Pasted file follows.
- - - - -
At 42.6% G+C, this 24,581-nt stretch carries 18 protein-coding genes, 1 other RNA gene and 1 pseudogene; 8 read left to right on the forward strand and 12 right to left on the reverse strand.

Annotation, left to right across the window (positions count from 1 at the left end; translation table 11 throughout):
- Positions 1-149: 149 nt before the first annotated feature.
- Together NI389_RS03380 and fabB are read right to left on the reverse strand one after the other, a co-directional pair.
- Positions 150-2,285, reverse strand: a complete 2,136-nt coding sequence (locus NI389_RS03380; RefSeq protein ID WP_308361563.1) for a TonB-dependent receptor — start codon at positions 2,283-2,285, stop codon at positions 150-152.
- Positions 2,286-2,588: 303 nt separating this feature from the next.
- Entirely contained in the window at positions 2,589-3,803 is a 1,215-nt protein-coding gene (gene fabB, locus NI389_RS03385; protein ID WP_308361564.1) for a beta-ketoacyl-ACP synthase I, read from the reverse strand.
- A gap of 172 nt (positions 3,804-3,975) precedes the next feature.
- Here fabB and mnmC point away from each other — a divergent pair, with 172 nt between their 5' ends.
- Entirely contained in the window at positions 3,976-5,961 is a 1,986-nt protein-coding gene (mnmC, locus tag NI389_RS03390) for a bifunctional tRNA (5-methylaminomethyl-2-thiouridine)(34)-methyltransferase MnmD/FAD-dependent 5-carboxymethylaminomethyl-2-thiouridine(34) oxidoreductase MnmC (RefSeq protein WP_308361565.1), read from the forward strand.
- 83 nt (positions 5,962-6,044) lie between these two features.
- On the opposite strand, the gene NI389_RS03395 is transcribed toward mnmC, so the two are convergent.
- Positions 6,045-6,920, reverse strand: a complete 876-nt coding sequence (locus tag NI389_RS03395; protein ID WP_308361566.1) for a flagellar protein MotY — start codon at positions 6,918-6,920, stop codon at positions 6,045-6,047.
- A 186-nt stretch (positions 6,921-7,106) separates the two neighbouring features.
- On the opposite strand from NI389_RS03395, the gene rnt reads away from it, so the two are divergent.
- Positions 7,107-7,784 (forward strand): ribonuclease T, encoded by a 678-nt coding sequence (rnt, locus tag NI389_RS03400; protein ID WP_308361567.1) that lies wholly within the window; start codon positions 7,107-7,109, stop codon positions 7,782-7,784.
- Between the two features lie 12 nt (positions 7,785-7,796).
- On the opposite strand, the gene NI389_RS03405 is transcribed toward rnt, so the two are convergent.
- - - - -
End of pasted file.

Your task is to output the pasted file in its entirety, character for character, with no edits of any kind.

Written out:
At 42.6% G+C, this 24,581-nt stretch carries 18 protein-coding genes, 1 other RNA gene and 1 pseudogene; 8 read left to right on the forward strand and 12 right to left on the reverse strand.

Annotation, left to right across the window (positions count from 1 at the left end; translation table 11 throughout):
- Positions 1-149: 149 nt before the first annotated feature.
- Together NI389_RS03380 and fabB are read right to left on the reverse strand one after the other, a co-directional pair.
- Positions 150-2,285, reverse strand: a complete 2,136-nt coding sequence (locus NI389_RS03380; RefSeq protein ID WP_308361563.1) for a TonB-dependent receptor — start codon at positions 2,283-2,285, stop codon at positions 150-152.
- Positions 2,286-2,588: 303 nt separating this feature from the next.
- Entirely contained in the window at positions 2,589-3,803 is a 1,215-nt protein-coding gene (gene fabB, locus NI389_RS03385; protein ID WP_308361564.1) for a beta-ketoacyl-ACP synthase I, read from the reverse strand.
- A gap of 172 nt (positions 3,804-3,975) precedes the next feature.
- Here fabB and mnmC point away from each other — a divergent pair, with 172 nt between their 5' ends.
- Entirely contained in the window at positions 3,976-5,961 is a 1,986-nt protein-coding gene (mnmC, locus tag NI389_RS03390) for a bifunctional tRNA (5-methylaminomethyl-2-thiouridine)(34)-methyltransferase MnmD/FAD-dependent 5-carboxymethylaminomethyl-2-thiouridine(34) oxidoreductase MnmC (RefSeq protein WP_308361565.1), read from the forward strand.
- 83 nt (positions 5,962-6,044) lie between these two features.
- On the opposite strand, the gene NI389_RS03395 is transcribed toward mnmC, so the two are convergent.
- Positions 6,045-6,920, reverse strand: a complete 876-nt coding sequence (locus tag NI389_RS03395; protein ID WP_308361566.1) for a flagellar protein MotY — start codon at positions 6,918-6,920, stop codon at positions 6,045-6,047.
- A 186-nt stretch (positions 6,921-7,106) separates the two neighbouring features.
- On the opposite strand from NI389_RS03395, the gene rnt reads away from it, so the two are divergent.
- Positions 7,107-7,784 (forward strand): ribonuclease T, encoded by a 678-nt coding sequence (rnt, locus tag NI389_RS03400; protein ID WP_308361567.1) that lies wholly within the window; start codon positions 7,107-7,109, stop codon positions 7,782-7,784.
- Between the two features lie 12 nt (positions 7,785-7,796).
- On the opposite strand, the gene NI389_RS03405 is transcribed toward rnt, so the two are convergent.